Who Was Hokusai?
May 5, 2015 · 0 comments
By Ellis Tinios.
Hokusai (1760-1849) is the best-known Japanese artist on the world stage and enjoys equal renown in his homeland. The appetite for his art appears to be insatiable — ‘Hokusai’ exhibitions invariably draw huge crowds. His print image ‘The Great Wave’ is firmly established as a global icon. The Hokusai manga (Hokusai’s sketchbooks) are widely if erroneously cited as precursors of modern-day Japanese comics.
His working life spanned 75 years. His output as painter, print designer and book illustrator was prodigious. His creativity and productivity remained undiminished through the closing decades of his long working life: his very greatest achievements were produced in the last 25 years of his career, following on from his 65 birthday.
Hokusai’s primary occupation was that of painter. His paintings were brushed onto paper or silk and range from the briefest sketches on a scrap of paper to elaborate pairs of standing six-panel room screens. They encompass a wide range of subjects. Most characteristic are his depictions of beautiful women and of legendary figures from China and Japan. His animal paintings are also often startling in pose and composition. His finest landscapes are sublime. His paintings were highly regarded in his lifetime and remain so today but they were expensive products aimed at a more restricted audience of wealthy connoisseurs unlike his printed works on paper, which were created to delight a mass market.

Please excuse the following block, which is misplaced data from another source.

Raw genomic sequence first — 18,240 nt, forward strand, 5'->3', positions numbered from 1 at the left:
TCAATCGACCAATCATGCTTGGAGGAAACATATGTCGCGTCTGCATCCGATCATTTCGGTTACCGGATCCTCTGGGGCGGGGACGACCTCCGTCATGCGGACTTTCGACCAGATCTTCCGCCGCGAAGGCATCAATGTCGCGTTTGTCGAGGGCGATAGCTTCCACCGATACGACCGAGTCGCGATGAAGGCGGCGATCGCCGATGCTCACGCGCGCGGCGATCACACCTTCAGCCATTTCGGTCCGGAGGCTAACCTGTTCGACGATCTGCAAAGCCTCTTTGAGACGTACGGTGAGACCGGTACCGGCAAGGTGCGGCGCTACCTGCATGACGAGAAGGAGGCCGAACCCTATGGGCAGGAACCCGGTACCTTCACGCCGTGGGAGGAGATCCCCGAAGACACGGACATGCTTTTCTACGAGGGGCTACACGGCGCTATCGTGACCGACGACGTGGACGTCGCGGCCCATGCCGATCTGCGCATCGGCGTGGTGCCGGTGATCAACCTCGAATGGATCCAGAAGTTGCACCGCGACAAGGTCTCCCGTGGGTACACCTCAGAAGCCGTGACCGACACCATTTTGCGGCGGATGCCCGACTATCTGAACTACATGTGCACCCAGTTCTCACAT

At the very beginning of his career, Hokusai served for three years as a trainee block cutter. That experience provided him with an understood of what was possible in print that served him well in later years. He knew how best to convey his intentions to the block cutters engaged by his publishers to translate his finished drawings into printing blocks.
Hokusai reached his widest audience through his book designs. He illustrated a wide range of genres ranging from elegant, elaborately produced multi-color poetry anthologies to crudely printed, line-only satiric booklets. Between these two poles he produced dynamic images for lengthy novels that conveyed serious moral messages, explicit, nothing-left-to-the-imagination erotica, and a plethora of model books for craftsmen and aspiring artists, each of the latter containing hundreds of captivating images.
His unique vision of China, grounded in the close study of imported Chinese books and paintings, informed his illustrations for Japanese editions of Chinese classical texts, Chinese poetry anthologies and Chinese vernacular fiction, which were all very much in vogue in Japan in his lifetime. He crowned his achievements as a book illustrator with a small group of books that existed for their images alone. The latter category includes four titles devoted to heroic warriors of China and Japan, and his extraordinary One Hundred Views of Fuji’s Peak (Fugaku hyakkei) in three volumes.
Throughout his career Hokusai was also a prolific producer of color woodblock prints. He only concerned himself with actor prints and prints of beauties in the early decades of his career. They are entirely absent from his output after c.1800.